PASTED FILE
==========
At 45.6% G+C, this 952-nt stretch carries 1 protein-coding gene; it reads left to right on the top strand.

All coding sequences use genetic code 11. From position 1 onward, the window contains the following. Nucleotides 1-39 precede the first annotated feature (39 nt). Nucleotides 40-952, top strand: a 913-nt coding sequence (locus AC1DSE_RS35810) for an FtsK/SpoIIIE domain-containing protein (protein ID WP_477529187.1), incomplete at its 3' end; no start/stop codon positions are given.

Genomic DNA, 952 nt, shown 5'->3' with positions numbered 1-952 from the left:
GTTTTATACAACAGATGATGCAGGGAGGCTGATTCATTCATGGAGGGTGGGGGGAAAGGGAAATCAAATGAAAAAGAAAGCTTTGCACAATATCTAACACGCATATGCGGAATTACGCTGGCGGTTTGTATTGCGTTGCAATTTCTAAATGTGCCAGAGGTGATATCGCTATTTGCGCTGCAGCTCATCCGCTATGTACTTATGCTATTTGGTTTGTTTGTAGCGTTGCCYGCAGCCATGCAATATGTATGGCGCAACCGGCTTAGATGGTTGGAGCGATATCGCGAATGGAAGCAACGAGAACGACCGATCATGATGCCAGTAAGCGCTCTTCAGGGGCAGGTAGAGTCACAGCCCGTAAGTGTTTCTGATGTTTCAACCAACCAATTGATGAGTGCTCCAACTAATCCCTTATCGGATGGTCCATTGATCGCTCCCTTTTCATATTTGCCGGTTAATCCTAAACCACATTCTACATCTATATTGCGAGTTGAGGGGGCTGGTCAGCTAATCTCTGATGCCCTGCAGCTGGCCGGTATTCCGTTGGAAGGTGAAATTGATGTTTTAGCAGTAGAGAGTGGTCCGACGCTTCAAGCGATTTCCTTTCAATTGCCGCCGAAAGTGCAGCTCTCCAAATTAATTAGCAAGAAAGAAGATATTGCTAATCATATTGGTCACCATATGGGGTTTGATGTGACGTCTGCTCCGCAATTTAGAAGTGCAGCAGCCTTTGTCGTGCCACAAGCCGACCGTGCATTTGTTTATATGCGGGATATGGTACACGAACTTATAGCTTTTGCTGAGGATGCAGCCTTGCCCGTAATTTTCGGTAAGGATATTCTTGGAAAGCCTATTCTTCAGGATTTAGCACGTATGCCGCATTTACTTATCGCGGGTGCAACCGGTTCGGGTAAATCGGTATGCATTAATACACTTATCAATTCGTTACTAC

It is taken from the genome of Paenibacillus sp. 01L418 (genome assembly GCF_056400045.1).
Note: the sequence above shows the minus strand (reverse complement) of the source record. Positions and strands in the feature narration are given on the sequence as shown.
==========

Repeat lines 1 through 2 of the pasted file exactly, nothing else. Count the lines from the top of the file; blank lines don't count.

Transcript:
At 45.6% G+C, this 952-nt stretch carries 1 protein-coding gene; it reads left to right on the top strand.

All coding sequences use genetic code 11. From position 1 onward, the window contains the following. Nucleotides 1-39 precede the first annotated feature (39 nt). Nucleotides 40-952, top strand: a 913-nt coding sequence (locus AC1DSE_RS35810) for an FtsK/SpoIIIE domain-containing protein (protein ID WP_477529187.1), incomplete at its 3' end; no start/stop codon positions are given.